Release 07-43
FOR IMMEDIATE RELEASE
October 11, 2007

    Gennet Paauwe
Dimitri Stanich
(916) 322-2990 
www.arb.ca.gov

ARB Settles with San Joaquin Valley's A.L. Gilbert Co. and the City of Visalia

Failure to test diesel truck fleets for excess emissions costs $30,000 in penalties

SACRAMENTO - The California Air Resources Board last month settled with A.L. Gilbert Co. and the City of Visalia for a total of more than $30,000 for failure to self-inspect their diesel trucks for compliance with the state's smoke emissions standards.

Oakdale-based A.L. Gilbert Co. settled for $18,750 and the city of Visalia $12,000.

Both are required to have all staff responsible for compliance with the Periodic Smoke Inspection Program and Heavy Duty Diesel Vehicle Inspection Program to attend courses at the California Council on Diesel Education and Technology, through selected California community colleges. Further, each must instruct vehicle operators to comply with the state's idling regulations, supply all smoke inspection records to ARB for the next several years, and have properly labeled engines to ensure compliance with the engine emissions certification program regulations.

The Periodic Smoke Inspection Program and Heavy Duty Diesel Vehicle Inspection Program require annual smoke opacity tests of California-based fleets. The programs, in conjunction with ARB's roadside smoke inspection program, are used to ensure that all of California's heavy-duty vehicles are properly maintained, tamper-free and free from excessive smoke emissions.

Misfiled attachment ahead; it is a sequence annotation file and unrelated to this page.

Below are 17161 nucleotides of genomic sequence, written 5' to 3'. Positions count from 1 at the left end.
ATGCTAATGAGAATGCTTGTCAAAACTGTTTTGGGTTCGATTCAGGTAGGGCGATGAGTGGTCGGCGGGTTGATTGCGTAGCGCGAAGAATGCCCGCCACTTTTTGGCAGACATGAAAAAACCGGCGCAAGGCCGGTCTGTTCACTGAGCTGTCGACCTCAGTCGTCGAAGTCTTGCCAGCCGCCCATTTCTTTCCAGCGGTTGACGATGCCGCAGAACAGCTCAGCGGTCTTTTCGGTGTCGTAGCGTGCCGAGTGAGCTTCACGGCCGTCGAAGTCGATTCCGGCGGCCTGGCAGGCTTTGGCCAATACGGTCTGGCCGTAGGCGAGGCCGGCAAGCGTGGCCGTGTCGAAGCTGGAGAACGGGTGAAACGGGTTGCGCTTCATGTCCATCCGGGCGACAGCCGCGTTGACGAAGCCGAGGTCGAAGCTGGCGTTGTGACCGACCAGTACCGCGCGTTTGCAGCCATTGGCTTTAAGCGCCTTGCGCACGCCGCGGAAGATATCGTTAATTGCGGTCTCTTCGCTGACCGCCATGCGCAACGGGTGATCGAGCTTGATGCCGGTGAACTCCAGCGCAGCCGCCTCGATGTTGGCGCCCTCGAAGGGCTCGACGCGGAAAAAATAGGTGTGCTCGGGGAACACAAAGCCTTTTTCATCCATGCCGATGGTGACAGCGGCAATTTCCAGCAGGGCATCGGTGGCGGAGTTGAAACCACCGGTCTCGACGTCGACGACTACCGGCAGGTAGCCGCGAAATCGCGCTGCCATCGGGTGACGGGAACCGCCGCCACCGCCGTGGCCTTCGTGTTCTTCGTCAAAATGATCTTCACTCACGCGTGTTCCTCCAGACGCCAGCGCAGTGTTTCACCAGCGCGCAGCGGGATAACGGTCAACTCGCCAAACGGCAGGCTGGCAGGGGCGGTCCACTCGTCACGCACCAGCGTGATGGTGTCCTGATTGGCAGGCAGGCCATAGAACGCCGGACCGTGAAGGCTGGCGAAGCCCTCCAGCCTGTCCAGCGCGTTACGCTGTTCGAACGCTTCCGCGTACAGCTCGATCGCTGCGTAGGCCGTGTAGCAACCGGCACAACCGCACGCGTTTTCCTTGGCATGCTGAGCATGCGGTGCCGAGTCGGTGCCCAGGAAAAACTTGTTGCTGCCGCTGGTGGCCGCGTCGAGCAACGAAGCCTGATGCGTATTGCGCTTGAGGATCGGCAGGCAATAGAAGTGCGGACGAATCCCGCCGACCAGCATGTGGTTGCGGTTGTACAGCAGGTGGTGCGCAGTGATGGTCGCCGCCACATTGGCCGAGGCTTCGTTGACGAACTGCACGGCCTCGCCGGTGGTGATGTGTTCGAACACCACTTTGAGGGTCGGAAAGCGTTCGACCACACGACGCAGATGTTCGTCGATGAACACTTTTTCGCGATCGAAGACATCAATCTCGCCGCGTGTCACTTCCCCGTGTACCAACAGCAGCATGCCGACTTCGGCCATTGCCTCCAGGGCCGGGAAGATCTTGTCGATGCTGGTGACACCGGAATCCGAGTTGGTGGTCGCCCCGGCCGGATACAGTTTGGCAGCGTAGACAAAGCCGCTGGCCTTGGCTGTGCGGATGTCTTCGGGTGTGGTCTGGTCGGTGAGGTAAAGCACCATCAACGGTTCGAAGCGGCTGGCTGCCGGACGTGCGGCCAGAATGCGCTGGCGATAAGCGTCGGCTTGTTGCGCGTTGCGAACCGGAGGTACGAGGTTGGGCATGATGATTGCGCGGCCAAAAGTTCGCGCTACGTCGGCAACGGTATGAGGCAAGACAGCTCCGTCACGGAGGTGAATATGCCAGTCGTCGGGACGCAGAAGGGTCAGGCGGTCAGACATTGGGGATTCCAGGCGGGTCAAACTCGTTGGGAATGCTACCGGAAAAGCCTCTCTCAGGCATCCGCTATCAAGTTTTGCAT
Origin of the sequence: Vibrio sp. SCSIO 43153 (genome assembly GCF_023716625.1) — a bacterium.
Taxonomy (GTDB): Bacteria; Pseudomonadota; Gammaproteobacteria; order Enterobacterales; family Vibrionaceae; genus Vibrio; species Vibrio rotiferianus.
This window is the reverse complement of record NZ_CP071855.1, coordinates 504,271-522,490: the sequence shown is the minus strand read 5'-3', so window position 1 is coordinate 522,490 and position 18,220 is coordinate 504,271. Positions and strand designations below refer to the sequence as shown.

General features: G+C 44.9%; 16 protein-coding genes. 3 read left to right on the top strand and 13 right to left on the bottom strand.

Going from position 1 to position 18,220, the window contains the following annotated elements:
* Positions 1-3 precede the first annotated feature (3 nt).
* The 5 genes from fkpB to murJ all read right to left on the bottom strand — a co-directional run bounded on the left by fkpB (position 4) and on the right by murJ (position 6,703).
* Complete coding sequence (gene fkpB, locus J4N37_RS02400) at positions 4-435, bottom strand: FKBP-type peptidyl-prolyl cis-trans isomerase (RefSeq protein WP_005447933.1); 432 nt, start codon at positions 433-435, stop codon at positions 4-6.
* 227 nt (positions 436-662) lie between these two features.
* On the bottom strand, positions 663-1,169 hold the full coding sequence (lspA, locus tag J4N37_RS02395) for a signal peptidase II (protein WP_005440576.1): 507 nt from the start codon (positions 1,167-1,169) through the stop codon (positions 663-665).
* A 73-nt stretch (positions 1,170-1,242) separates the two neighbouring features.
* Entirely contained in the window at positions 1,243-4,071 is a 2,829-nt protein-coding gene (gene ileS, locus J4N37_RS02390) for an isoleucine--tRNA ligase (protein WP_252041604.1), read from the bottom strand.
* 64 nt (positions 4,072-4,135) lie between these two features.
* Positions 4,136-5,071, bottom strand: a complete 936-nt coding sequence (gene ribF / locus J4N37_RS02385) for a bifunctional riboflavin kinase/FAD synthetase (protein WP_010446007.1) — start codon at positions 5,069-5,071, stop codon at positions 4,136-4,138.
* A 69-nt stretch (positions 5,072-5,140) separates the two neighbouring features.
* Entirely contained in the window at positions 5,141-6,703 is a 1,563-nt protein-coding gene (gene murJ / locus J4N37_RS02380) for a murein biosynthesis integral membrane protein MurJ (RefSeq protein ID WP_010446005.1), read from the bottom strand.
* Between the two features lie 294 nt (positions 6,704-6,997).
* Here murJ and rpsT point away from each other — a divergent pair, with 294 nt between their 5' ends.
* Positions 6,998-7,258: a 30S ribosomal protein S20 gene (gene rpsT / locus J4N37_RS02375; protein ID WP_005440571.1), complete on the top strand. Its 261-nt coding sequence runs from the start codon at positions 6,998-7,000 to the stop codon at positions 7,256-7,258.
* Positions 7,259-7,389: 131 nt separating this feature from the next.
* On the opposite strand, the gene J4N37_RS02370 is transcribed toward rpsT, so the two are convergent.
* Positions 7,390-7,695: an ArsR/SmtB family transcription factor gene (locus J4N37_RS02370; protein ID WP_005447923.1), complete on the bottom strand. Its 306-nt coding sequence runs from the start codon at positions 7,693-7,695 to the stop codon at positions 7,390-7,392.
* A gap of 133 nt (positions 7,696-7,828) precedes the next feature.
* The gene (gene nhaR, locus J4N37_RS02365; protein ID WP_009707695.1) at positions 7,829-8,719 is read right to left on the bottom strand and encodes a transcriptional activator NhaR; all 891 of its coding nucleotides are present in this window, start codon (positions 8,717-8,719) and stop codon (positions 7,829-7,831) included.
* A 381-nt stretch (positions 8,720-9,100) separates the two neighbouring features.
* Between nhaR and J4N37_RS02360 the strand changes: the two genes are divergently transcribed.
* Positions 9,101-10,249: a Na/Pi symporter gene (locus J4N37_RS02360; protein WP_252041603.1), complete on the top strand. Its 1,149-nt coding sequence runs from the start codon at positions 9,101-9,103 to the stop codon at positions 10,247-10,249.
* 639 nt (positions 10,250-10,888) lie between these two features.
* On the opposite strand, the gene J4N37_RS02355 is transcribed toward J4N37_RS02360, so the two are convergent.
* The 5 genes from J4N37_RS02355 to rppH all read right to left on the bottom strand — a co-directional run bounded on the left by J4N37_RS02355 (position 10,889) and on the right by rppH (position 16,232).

"This case, combined with all of our other enforcement actions and aggressive regulations, will help bring cleaner air to the San Joaquin Valley sooner," said ARB Chairman Mary Nichols. "Our inspectors are keeping a vigilant eye out for those who foul California's air."

The San Joaquin Valley faces serious particulate matter and ozone problems. Diesel particulate matter can increase the number and severity of asthma attacks, cause or aggravate bronchitis and other lung diseases, and reduce the body's ability to fight infections. Ozone causes numerous adverse health effects that may range from relatively mild temporary conditions, such as eye or throat irritation, shortness of breath, or headaches to permanent and serious conditions, such as birth defects, cancer or damage to lungs, nerves, liver, heart, or other organs.

The monies will be put into the California Air Pollution Control Fund, which was established to mitigate various sources of pollution through education and the advancement and use of cleaner technology. This fund uses compliance settlement fees to fund various pollution-related research projects and related programs.

The Air Resources Board is a department of the California Environmental Protection Agency. ARB's mission is to promote and protect public health, welfare, and ecological resources through effective reduction of air pollutants while recognizing and considering effects on the economy. The ARB oversees all air pollution control efforts in California to attain and maintain health based air quality standards.

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